Community Rallies for Ukraine
Sunday afternoon people started gathering on the Town Green well in advance of the advertised start time of the “Rally for Ukraine and Democracy.”
Blue and yellow everywhere – the colors of the Ukrainian flag. There were people of all ages.
The rally was organized by several families in Davidson who are of Ukrainian descent and have family members in Ukraine. Greg Snyder welcomed the crowed and invited Davidson chaplain Ivan Mayerhofer to open with a time of reflection.
George Husk talked about the strength of the Ukrainian people while his wife, Aimee Symington, reflected on the fact that if they were in Ukraine George and their 18-year-old son would be fighting in the war.
Motria Procyk told personal stories of staying in touch with relatives.
Davidson professor Amanda Ewington, Chair of the Russian Studies department, provided historical context. She stated that Russia’s actions were an unprovoked attack on neighboring Ukraine. She was followed by Professor Besir Ceka, associate professor of Political Science, who specializes in European politics and international relations. He emphasized the moral clarity of this war, where there is a clear line between right and wrong.
State Senator Natasha Marcus noted her role as being the “voice” of our community. She shared information of things going on at the state level, including the governor’s actions to halt all state business with Russia. Her comment that it included the halt of all Russian vodka sales at state ABC stores drew a round of applause and vocal support. Marcus also reminded the crowd that personnel from Fort Bragg had deployed to Poland in support of NATO’s efforts.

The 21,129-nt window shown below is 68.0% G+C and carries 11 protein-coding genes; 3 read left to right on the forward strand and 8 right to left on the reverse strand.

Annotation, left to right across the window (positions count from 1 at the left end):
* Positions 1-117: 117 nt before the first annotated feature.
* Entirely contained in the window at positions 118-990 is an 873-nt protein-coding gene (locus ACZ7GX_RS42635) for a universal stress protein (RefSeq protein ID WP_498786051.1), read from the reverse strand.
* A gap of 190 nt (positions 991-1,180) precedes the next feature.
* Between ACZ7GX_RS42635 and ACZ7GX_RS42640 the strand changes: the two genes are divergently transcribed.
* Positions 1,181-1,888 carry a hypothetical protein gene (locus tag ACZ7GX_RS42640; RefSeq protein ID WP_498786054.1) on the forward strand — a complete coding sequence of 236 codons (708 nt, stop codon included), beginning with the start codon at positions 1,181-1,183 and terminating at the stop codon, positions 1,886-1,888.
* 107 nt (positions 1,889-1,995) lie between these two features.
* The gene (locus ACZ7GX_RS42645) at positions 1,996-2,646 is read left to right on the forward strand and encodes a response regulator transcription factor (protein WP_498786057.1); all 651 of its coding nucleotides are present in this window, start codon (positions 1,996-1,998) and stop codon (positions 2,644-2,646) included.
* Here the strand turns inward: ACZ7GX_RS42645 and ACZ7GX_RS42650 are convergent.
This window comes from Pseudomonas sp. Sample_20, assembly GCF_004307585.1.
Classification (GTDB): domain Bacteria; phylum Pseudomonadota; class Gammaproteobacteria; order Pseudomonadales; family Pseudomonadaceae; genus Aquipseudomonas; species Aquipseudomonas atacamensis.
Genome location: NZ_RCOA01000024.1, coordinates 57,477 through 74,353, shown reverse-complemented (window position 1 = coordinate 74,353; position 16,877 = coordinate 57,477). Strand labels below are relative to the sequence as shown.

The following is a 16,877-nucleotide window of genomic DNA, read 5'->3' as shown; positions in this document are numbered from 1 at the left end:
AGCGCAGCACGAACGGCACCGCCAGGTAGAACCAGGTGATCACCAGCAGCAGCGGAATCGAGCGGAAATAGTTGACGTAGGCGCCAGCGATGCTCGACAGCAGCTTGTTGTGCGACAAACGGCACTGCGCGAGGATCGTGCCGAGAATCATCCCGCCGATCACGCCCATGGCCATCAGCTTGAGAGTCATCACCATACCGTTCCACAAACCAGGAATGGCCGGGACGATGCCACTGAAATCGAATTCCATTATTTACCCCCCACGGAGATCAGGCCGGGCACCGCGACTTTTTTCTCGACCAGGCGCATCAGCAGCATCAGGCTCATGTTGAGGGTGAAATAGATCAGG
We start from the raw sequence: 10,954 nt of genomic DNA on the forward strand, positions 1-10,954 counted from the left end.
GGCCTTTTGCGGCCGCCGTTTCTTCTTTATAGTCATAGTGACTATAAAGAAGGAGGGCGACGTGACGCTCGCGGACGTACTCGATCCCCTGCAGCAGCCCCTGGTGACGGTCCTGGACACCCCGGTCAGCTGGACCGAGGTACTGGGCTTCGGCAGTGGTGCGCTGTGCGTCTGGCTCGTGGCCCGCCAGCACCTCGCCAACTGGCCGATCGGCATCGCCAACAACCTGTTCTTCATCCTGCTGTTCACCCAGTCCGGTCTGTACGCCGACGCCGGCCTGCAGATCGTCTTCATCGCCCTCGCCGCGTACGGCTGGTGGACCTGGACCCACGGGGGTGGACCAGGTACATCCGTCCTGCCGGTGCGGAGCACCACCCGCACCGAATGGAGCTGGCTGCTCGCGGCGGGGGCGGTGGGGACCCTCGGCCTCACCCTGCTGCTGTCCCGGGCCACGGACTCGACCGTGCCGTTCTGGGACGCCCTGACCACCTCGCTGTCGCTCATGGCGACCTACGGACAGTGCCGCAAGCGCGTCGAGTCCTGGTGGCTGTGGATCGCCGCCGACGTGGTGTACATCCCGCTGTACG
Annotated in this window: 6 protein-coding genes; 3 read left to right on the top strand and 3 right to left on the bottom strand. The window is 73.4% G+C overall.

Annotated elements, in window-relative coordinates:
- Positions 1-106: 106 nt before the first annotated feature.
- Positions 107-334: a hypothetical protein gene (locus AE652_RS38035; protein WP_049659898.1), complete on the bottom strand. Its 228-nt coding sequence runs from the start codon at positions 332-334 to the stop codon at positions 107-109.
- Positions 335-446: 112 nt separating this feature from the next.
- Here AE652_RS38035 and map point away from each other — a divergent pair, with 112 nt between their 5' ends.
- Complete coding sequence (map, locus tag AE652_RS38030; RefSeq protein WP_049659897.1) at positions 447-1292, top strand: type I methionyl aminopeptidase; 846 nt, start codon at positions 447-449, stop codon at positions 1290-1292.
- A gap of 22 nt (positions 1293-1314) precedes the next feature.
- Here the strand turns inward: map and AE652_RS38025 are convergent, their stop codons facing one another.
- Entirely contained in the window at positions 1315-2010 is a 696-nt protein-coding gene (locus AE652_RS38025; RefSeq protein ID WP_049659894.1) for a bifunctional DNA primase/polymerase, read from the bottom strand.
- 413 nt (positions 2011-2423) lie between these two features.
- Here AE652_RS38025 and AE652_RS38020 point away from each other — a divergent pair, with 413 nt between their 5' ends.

Next, Ruby Houston read a letter of support from U.S. Congresswoman Alma Adams. She highlighted the resilience of the Ukrainian people – from the service members on Snake Island to the “everyday people to blue collar and white collar” who have left their jobs to take up arms.
Those gathered on The Green had the opportunity to make donations to local Ukrainian groups sending support to relief agencies helping refugees. They also had the chance to sample Ukrainian culinary delicacies.
The most striking part of the rally was a call for people to join in singing the Ukrainian national anthem. What started with several people on the steps of the library became a group that continued to grow. By the close of the anthem, more than a dozen people of Ukrainian heritage were singing the anthem.
The event represented the best of our community, coming together in solidarity for neighbors who are experiencing this war personally. The rally ended with a benediction by Rev. Peter Henry, and a call to stand resolute with Ukraine.